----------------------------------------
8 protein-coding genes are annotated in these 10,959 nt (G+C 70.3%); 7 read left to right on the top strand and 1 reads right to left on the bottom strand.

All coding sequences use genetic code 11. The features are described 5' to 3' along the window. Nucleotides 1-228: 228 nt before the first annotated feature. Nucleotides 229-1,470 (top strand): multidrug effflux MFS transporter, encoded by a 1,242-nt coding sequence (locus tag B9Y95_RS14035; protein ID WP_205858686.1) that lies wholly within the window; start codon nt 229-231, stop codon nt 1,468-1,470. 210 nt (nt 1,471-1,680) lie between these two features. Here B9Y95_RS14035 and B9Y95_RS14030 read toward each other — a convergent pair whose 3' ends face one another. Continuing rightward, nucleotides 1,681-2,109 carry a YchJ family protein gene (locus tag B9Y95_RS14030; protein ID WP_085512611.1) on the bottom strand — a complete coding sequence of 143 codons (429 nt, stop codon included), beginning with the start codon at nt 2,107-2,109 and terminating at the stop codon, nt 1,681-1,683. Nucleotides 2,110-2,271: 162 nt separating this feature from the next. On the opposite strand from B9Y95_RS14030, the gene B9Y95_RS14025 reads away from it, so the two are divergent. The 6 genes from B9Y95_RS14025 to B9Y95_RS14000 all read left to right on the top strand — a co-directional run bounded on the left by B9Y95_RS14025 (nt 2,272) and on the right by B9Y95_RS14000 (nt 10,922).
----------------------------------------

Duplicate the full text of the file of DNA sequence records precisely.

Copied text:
8 protein-coding genes are annotated in these 10,959 nt (G+C 70.3%); 7 read left to right on the top strand and 1 reads right to left on the bottom strand.

All coding sequences use genetic code 11. The features are described 5' to 3' along the window. Nucleotides 1-228: 228 nt before the first annotated feature. Nucleotides 229-1,470 (top strand): multidrug effflux MFS transporter, encoded by a 1,242-nt coding sequence (locus tag B9Y95_RS14035; protein ID WP_205858686.1) that lies wholly within the window; start codon nt 229-231, stop codon nt 1,468-1,470. 210 nt (nt 1,471-1,680) lie between these two features. Here B9Y95_RS14035 and B9Y95_RS14030 read toward each other — a convergent pair whose 3' ends face one another. Continuing rightward, nucleotides 1,681-2,109 carry a YchJ family protein gene (locus tag B9Y95_RS14030; protein ID WP_085512611.1) on the bottom strand — a complete coding sequence of 143 codons (429 nt, stop codon included), beginning with the start codon at nt 2,107-2,109 and terminating at the stop codon, nt 1,681-1,683. Nucleotides 2,110-2,271: 162 nt separating this feature from the next. On the opposite strand from B9Y95_RS14030, the gene B9Y95_RS14025 reads away from it, so the two are divergent. The 6 genes from B9Y95_RS14025 to B9Y95_RS14000 all read left to right on the top strand — a co-directional run bounded on the left by B9Y95_RS14025 (nt 2,272) and on the right by B9Y95_RS14000 (nt 10,922).